It’s not likely that many people stumble on Wink. the tiny Permian Basin town (population 940) is indeed “the middle of nowhere, 500 miles from everywhere,” as Roy Orbison, Wink’s most famous son, once said.
Roy Orbison Museum is at 205 E. Hendricks in Wink. Open by appointment, Tue-Sat. Call 432/527-3743. Free.
Despite its remote location approximately 50 miles west of Odessa, Wink draws visitors from as far afield as Egypt and Australia. They make the trek to Wink to honor Orbison, the black-clad crooner responsible for hits including “Oh, Pretty Woman” and “Only the Lonely.”
Born in 1936 in Vernon, Orbison and his family moved west to Wink in 1946. As a young man, Orbison was teased for his thick glasses and lack of football skills. In the decades since, however, the residents of Wink have more than made up for it by honoring Orbison every way they can. Around town, bright orange benches feature an image of those now-famous glasses and proclaim Wink as “Home of Roy Orbison.” A historical plaque marks the empty lot where Orbison’s family home once stood. There’s an Orbison Avenue right in the center of town. And most years in June, the town hosts a Roy Orbison festival with events like a Pretty Woman Pageant and a concert (plans for a 2015 festival were tentative as of press time).
Wink’s main draw is the Roy Orbison Museum, a one-room celebration of everything Orbison, where you’ll find photographs, posters, guitar picks, and all sorts of memorabilia evoking Orbison’s time in Wink and beyond. Given Wink’s remoteness, odds are you’ll have the Orbison Museum to yourself. All the better to explore the museum’s small collection, such as a display case with copies of the Wink High School yearbook from the early 1950s, when Orbison was a student. In his class photograph, Orbison beams out an earnest grin; in his senior quote, he proclaims his desire to lead a Western band and “marry a beautiful dish.”
Back then, Orbison played in a country band with a handful of classmates; their name, the Wink Westerners, was coined by one of their high school teachers. The museum includes photographs of the Wink Westerners, as well as of the West Texas honky-tonks where Orbison cut his teeth playing rockabilly and country standards. Orbison had not yet adopted his signature costume of black clothes and sunglasses. Indeed, he hardly looked like a rock star at all. There’s no indication that within a decade, he’d become one of the most famous musicians in the country, with more than two dozen Top 40 hits to his name.
The many photographs on the museum’s walls trace Orbison’s rise to fame. After graduating from high school in 1954, Orbison attended college intermittently in Denton and Odessa as he honed his musical style with bands including the Wink Westerners and The Teen Kings. Orbison had short-term deals with Sun Records and RCA Victor in the late 1950s before signing with Monument Records in 1959, setting the stage for a remarkable four-year run. With songs like “Only the Lonely,” “Crying,” “Dream Baby,” and “Love Hurts,” Orbison showcased his three-octave voice and his uncanny ability to channel deep emotions in a three-minute pop song. Many of these early 45s and LPs are displayed in an open case at the museum, ready for you to flip through and admire their vintage cover art—though, alas, there is no record player available to listen to them. The collection even includes an original pair of Orbison’s iconic prescription Ray Ban sunglasses, which were donated to the museum by the singer’s second wife, Barbara, after he died of a heart attack in 1988 at age 52.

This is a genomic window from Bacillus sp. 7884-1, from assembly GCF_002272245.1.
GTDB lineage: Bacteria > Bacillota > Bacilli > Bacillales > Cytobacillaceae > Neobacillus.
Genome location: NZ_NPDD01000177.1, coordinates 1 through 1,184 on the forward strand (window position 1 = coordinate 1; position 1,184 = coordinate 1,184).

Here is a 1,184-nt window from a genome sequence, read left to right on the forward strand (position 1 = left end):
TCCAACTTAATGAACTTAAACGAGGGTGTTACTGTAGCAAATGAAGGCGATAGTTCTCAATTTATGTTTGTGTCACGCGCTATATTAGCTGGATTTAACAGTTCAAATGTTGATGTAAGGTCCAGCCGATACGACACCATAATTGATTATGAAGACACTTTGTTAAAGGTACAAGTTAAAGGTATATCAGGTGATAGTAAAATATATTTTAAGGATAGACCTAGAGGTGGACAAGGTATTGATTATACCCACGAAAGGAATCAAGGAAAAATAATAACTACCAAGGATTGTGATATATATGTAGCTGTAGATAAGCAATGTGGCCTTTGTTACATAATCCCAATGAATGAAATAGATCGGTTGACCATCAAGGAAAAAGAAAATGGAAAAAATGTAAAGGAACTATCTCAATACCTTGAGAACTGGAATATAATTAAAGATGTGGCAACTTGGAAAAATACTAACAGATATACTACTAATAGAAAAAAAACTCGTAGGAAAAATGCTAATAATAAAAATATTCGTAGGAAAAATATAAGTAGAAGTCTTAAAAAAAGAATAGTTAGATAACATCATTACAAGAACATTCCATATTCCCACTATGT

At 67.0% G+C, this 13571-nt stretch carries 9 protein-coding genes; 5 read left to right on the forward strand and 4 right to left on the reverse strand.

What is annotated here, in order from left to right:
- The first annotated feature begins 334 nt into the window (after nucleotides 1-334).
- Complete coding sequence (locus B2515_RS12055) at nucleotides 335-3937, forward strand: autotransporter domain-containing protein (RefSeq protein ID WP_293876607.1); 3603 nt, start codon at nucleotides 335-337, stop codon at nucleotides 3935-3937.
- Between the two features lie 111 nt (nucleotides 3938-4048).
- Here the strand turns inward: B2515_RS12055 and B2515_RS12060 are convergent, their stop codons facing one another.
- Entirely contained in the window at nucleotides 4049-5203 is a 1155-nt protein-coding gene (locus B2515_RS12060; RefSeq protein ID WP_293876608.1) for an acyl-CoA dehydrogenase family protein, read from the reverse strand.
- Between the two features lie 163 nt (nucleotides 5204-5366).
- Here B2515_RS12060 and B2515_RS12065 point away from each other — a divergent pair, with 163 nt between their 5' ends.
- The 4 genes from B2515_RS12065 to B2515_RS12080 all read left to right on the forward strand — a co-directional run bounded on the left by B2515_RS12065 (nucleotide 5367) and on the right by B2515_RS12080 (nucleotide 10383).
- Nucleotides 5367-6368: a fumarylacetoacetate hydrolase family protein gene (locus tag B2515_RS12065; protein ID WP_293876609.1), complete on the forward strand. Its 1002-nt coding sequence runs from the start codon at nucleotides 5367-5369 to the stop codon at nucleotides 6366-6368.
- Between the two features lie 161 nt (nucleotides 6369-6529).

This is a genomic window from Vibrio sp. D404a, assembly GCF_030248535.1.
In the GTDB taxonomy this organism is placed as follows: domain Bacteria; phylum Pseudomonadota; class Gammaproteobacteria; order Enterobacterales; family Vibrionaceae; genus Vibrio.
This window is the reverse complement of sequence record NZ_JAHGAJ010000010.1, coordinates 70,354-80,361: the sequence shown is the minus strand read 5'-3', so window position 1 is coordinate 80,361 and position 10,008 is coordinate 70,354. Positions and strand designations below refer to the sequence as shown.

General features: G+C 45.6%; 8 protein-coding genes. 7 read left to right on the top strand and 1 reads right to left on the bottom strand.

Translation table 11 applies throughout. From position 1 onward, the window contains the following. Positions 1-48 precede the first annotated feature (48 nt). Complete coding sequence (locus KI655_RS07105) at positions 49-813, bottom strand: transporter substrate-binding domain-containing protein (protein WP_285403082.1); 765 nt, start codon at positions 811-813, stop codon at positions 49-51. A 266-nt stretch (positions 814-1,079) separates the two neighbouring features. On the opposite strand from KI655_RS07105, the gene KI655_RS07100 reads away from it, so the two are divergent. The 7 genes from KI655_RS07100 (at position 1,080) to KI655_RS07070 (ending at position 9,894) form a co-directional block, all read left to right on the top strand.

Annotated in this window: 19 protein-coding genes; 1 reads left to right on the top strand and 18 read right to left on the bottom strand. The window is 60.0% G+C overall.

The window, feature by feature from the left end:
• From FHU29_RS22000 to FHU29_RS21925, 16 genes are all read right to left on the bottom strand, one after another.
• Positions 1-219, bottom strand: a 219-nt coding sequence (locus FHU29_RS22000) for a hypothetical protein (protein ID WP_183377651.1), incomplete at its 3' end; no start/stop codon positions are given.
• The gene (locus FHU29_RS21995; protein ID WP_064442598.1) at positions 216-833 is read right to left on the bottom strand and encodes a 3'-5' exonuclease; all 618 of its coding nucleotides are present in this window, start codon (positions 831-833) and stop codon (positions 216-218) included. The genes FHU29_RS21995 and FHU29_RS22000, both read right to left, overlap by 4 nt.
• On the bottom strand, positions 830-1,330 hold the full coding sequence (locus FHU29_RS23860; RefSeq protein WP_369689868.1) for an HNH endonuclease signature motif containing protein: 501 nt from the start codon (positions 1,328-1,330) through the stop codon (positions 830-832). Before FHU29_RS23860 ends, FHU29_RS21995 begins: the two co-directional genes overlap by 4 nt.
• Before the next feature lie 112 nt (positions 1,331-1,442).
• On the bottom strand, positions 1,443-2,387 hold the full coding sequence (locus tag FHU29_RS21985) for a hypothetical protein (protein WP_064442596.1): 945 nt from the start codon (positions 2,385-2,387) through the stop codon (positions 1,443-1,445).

If you don’t know all the Orbison lore, take the time to brush up before you visit the museum—it’ll make the objects all the more poignant.
All the LPs, posters, books, cassettes, and videos devoted to Orbison might lead you to believe that he was wildly successful throughout his entire life. In fact, after touring with the likes of the Beatles in 1963 and the Beach Boys in 1964, Orbison found his music falling out of favor, perceived as outdated. Then he was hit by a series of tragedies: In 1966, his first wife, Claudette, died in a motorcycle accident; two years later, while he was on tour in England, his Nashville-area home burned down. Two of his three sons were killed in the fire. (He later had two more sons with Barbara.)
It wasn’t until the final decade of his life that Orbison began to be rediscovered, thanks to famous fans like Bruce Springsteen and David Lynch, who featured Orbison’s song “In Dreams” in his 1986 film Blue Velvet. Van Halen scored a hit with its version of “Oh, Pretty Woman” in 1982, and in 1987, Orbison was inducted into the Rock and Roll Hall of Fame. The Orbison Museum has only a handful of artifacts pertaining to Orbison’s return to the charts as a member of the Traveling Wilburys, the supergroup he formed with Tom Petty, George Harrison, Bob Dylan, and Jeff Lynne, in the months before his death.
The Roy Orbison Museum lacks explanatory signs to walk curious visitors through this history, though your docent will answer questions and offer up Orbison anecdotes if you ask. Perhaps if you make it to the museum, you’re already a fan—and you probably already know the story. If you don’t know all the Orbison lore, take the time to brush up before you visit the museum—it’ll make the objects all the more poignant.
In the end, though, this small, remote museum isn’t just a monument to Orbison; it’s also a testament to Wink’s longstanding pride and affection for a man who often felt like a misfit.